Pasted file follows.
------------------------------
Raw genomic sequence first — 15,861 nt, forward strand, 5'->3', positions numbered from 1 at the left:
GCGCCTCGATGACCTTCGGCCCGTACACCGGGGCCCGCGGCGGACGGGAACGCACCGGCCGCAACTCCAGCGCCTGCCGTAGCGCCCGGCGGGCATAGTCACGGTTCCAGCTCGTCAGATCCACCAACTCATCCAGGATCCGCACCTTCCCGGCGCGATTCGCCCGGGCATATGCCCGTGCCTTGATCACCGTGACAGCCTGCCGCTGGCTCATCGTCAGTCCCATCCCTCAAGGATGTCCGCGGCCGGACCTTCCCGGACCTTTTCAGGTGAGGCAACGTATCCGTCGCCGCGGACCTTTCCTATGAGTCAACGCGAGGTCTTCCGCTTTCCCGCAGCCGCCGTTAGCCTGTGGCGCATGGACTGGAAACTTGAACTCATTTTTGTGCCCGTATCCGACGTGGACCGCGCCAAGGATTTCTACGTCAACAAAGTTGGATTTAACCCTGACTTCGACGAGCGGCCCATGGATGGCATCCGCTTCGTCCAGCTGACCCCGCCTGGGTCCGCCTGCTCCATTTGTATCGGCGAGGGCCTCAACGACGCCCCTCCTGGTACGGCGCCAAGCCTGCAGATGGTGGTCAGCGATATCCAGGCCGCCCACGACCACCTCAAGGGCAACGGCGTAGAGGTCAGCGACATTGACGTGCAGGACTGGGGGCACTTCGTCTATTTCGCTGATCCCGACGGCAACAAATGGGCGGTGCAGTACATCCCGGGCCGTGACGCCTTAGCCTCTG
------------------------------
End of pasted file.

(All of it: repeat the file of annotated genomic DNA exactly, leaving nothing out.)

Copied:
Raw genomic sequence first — 15,861 nt, forward strand, 5'->3', positions numbered from 1 at the left:
GCGCCTCGATGACCTTCGGCCCGTACACCGGGGCCCGCGGCGGACGGGAACGCACCGGCCGCAACTCCAGCGCCTGCCGTAGCGCCCGGCGGGCATAGTCACGGTTCCAGCTCGTCAGATCCACCAACTCATCCAGGATCCGCACCTTCCCGGCGCGATTCGCCCGGGCATATGCCCGTGCCTTGATCACCGTGACAGCCTGCCGCTGGCTCATCGTCAGTCCCATCCCTCAAGGATGTCCGCGGCCGGACCTTCCCGGACCTTTTCAGGTGAGGCAACGTATCCGTCGCCGCGGACCTTTCCTATGAGTCAACGCGAGGTCTTCCGCTTTCCCGCAGCCGCCGTTAGCCTGTGGCGCATGGACTGGAAACTTGAACTCATTTTTGTGCCCGTATCCGACGTGGACCGCGCCAAGGATTTCTACGTCAACAAAGTTGGATTTAACCCTGACTTCGACGAGCGGCCCATGGATGGCATCCGCTTCGTCCAGCTGACCCCGCCTGGGTCCGCCTGCTCCATTTGTATCGGCGAGGGCCTCAACGACGCCCCTCCTGGTACGGCGCCAAGCCTGCAGATGGTGGTCAGCGATATCCAGGCCGCCCACGACCACCTCAAGGGCAACGGCGTAGAGGTCAGCGACATTGACGTGCAGGACTGGGGGCACTTCGTCTATTTCGCTGATCCCGACGGCAACAAATGGGCGGTGCAGTACATCCCGGGCCGTGACGCCTTAGCCTCTG